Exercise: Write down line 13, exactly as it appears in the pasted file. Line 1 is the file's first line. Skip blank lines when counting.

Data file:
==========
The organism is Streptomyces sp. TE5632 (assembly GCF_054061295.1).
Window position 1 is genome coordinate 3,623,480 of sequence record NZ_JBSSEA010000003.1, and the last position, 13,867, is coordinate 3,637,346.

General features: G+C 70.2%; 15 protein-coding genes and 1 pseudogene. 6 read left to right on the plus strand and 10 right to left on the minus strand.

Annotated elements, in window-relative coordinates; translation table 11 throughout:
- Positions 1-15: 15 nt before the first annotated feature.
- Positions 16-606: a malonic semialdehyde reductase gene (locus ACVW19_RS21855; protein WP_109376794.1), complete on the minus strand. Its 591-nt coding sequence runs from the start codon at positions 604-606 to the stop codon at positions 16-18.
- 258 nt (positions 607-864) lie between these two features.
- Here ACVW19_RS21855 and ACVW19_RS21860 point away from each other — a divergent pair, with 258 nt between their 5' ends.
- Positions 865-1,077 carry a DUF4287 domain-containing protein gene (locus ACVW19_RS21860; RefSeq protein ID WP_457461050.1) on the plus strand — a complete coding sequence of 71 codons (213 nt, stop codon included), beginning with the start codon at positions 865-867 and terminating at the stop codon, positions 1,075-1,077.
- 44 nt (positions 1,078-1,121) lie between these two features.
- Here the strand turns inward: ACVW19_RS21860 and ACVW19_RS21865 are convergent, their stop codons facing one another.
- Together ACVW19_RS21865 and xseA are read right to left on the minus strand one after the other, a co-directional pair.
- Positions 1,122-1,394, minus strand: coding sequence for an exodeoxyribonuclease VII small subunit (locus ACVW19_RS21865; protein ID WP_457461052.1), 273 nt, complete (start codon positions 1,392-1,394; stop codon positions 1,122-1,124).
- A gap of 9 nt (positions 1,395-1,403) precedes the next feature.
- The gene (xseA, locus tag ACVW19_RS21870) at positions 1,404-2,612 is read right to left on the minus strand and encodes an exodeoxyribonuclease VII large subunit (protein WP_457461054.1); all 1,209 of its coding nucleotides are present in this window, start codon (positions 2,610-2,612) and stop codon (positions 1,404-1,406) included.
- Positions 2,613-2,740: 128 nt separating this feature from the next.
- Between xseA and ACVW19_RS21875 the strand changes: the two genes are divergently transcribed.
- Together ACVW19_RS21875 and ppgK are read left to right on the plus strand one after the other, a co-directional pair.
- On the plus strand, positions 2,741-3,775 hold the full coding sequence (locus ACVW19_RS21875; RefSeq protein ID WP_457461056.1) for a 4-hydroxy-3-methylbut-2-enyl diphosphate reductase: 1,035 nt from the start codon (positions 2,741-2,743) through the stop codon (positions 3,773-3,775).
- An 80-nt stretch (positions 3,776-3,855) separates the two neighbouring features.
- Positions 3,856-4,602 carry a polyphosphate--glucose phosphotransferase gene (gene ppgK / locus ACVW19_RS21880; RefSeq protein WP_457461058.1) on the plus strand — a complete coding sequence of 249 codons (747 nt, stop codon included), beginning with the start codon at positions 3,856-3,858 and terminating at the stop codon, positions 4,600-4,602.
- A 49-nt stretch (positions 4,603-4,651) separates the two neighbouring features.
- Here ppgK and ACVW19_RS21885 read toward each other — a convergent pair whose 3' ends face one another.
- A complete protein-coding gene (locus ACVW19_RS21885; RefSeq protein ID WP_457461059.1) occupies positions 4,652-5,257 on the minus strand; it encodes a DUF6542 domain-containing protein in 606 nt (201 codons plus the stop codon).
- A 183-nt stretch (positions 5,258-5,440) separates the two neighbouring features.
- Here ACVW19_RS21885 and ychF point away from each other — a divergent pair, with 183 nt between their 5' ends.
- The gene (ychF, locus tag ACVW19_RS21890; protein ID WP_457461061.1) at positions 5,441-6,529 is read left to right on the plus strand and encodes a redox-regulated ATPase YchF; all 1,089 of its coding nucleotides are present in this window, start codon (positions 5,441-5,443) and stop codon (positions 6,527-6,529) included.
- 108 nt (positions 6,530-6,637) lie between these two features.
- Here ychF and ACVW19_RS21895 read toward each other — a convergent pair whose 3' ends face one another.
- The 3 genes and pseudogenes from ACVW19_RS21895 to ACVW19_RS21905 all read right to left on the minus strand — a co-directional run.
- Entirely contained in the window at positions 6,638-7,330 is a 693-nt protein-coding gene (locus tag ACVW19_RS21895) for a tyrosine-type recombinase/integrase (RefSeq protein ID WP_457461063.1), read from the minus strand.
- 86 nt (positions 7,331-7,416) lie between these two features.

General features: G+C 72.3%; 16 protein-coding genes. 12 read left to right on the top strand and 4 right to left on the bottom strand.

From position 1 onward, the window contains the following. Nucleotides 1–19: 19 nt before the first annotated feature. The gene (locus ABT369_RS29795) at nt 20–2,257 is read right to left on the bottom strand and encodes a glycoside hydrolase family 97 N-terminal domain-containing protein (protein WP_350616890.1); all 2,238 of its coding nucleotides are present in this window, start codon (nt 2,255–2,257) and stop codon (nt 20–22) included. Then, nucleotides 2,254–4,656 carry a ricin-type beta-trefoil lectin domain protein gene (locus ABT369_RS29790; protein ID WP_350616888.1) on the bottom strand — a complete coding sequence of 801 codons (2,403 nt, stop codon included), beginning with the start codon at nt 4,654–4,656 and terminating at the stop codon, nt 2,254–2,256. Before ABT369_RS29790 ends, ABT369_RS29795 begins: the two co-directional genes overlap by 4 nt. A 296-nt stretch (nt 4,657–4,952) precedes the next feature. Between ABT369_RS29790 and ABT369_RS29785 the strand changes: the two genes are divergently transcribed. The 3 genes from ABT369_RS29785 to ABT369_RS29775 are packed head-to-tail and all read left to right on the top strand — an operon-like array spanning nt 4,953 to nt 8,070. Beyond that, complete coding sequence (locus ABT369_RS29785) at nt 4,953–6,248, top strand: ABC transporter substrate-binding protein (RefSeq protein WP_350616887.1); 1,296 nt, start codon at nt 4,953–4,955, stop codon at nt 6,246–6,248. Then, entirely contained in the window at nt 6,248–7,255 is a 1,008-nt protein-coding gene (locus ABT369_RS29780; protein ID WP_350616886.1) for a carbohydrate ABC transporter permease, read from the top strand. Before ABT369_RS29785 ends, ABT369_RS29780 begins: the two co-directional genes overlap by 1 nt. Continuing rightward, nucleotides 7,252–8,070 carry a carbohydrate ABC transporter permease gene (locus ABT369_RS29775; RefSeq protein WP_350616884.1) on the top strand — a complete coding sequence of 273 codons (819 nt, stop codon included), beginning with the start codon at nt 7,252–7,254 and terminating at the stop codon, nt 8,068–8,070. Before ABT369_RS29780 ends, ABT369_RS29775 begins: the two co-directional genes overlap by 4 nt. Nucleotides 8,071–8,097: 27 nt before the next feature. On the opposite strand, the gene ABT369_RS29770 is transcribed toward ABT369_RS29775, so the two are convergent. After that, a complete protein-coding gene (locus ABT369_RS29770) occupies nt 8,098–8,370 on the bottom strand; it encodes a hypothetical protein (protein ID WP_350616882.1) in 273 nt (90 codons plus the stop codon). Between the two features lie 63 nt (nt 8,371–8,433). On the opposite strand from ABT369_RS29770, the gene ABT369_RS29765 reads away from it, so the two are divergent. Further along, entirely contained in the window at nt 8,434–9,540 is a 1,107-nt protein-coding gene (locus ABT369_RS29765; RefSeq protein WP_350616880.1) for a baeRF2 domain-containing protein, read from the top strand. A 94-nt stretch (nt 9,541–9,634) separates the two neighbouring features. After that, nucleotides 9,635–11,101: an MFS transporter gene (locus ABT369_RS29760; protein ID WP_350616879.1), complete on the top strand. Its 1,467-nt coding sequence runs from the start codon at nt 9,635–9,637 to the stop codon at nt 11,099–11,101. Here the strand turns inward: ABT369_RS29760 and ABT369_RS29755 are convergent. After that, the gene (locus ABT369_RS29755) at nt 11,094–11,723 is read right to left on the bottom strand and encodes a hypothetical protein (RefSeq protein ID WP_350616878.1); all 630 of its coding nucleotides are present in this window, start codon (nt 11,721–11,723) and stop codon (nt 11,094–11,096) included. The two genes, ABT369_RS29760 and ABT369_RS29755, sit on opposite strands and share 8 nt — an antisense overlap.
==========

- Positions 1,122-1,394, minus strand: coding sequence for an exodeoxyribonuclease VII small subunit (locus ACVW19_RS21865; protein ID WP_457461052.1), 273 nt, complete (start codon positions 1,392-1,394; stop codon positions 1,122-1,124).